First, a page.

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The enduring link: extrajudicial agreements and feelings of loss for parents and their children
Journal Title: INTERAZIONI 
Author/s: Robert Emery 
Year:  2013 Issue: Language: Italian 
Pages:  16 Pg. 99-114 FullText PDF:  517 KB
DOI:  10.3280/INT2013-001008
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Starting from the ’80s, Robert Emery promoted a family mediation program carried out in a Court in the state of Virginia. The program aimed at evaluating the efficacy of family mediation compared to other adversarial dispute resolution methods; the underlying hypothesis was that mediation was capable of saving divorcing partners the pain of undergoing highly conflictual trials that would then inevitably lead to a further deterioration in their relationship, as well as prevent the wound of divorce from becoming even deeper. The article presents the results of a longitudinal research developed on the basis of this experience. The study proves to be a key point of reference in the international scenario for the investigation of the outcomes of family mediation as a method for dealing with divorcing/separating partners or partners who have already undergone the divorce/ separation process- and helping them reach shared agreements on child custody. The research sample involved 71 couples that appeared in front of a Court in order to solve their disagreements with regards to child custody; 35 of these couples were randomly assigned to mediation and asked to attend an 11 hours program, whereas the remaining 35 couples went to Court and preceded with an adversarial trial. All the families in the sample were followed for 12 years after the study. Results of the follow up carried out immediately after the divorce and the conclusion of the legal proceding did not show any difference between the two groups (families that were assigned to mediation and families that, instead, were involved in adversarial dispute resolution methods). However, 12 years later, significant differences were found between the two groups, in particular in terms of the frequency of contacts between the child and his/her non resident parent: parents who had attended the mediation program were much more likely to have both physical and telephonic contacts with their children. Moreover, non resident parents in the mediation group were more willing to share their children’s problems and take conjoint decisions with their former spouse. Finally, couples who attended mediation managed to solve their controversy and find and agreement in half of the time needed for couples in the adversarial group.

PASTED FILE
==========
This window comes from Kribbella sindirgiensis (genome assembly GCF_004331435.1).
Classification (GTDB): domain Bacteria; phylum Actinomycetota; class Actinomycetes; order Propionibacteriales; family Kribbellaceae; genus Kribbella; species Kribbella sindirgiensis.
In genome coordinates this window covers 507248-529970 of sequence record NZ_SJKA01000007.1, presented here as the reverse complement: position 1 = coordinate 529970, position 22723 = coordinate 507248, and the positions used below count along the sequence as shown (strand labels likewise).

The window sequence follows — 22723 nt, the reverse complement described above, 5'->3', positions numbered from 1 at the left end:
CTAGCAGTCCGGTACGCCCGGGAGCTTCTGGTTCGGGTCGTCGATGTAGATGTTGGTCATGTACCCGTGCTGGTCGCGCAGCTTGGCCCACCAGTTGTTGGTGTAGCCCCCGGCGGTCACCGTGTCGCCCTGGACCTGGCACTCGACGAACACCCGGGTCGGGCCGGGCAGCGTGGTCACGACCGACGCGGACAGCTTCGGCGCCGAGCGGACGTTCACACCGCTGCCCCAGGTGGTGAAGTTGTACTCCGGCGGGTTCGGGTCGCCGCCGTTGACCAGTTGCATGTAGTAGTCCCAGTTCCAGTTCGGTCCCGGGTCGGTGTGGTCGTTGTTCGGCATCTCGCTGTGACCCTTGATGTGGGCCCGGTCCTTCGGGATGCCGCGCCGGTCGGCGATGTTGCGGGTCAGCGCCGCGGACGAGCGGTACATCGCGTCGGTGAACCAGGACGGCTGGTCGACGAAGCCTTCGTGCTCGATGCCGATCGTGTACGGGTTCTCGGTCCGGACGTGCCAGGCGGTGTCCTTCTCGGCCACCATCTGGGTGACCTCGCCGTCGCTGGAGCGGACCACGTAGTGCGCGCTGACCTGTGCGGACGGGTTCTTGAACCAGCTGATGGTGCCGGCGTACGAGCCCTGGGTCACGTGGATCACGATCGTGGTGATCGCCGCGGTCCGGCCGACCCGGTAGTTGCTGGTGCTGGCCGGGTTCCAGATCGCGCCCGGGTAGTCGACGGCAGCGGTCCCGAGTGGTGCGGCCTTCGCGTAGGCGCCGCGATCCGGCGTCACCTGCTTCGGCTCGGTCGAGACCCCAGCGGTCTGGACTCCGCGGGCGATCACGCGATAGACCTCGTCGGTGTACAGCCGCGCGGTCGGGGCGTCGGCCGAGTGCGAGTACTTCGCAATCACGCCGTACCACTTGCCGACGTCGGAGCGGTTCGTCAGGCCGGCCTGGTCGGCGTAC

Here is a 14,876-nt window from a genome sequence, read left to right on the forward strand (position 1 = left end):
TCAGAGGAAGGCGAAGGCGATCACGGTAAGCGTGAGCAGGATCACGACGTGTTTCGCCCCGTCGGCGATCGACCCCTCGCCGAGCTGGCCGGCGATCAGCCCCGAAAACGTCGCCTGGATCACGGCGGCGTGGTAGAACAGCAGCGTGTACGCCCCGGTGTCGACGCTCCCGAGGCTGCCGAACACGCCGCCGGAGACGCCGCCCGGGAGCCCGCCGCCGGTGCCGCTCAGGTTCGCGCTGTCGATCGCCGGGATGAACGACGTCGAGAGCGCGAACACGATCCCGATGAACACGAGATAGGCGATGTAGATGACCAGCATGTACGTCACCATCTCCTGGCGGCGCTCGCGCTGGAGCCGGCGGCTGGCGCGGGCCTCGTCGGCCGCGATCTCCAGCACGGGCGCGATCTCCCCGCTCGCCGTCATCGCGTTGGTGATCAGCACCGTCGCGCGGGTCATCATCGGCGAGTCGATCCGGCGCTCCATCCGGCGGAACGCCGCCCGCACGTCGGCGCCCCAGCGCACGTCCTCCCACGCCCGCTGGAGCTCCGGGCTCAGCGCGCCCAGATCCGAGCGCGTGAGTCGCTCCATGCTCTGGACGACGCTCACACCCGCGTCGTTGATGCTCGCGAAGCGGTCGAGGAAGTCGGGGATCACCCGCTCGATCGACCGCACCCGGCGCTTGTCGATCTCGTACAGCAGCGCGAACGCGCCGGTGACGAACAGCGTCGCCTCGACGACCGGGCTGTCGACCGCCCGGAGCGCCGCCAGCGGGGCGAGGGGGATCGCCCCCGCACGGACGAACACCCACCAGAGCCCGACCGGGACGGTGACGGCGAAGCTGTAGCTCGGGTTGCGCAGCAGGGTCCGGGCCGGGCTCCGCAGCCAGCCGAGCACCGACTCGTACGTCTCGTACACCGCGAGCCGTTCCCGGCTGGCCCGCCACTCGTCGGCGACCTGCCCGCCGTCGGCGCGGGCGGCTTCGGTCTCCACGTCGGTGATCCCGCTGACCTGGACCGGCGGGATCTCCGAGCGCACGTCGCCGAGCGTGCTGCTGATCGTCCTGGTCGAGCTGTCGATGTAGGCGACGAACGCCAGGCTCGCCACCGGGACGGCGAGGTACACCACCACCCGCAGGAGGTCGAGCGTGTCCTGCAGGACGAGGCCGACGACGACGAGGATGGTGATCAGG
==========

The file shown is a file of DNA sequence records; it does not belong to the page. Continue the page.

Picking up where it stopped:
Keywords: Family mediation, divorce, Court, parental cooperation, alternate dispute resolution techniques.

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Robert Emery, The enduring link: extrajudicial agreements and feelings of loss for parents and their children in "INTERAZIONI" 1/2013, pp. 99-114, DOI:10.3280/INT2013-001008

   

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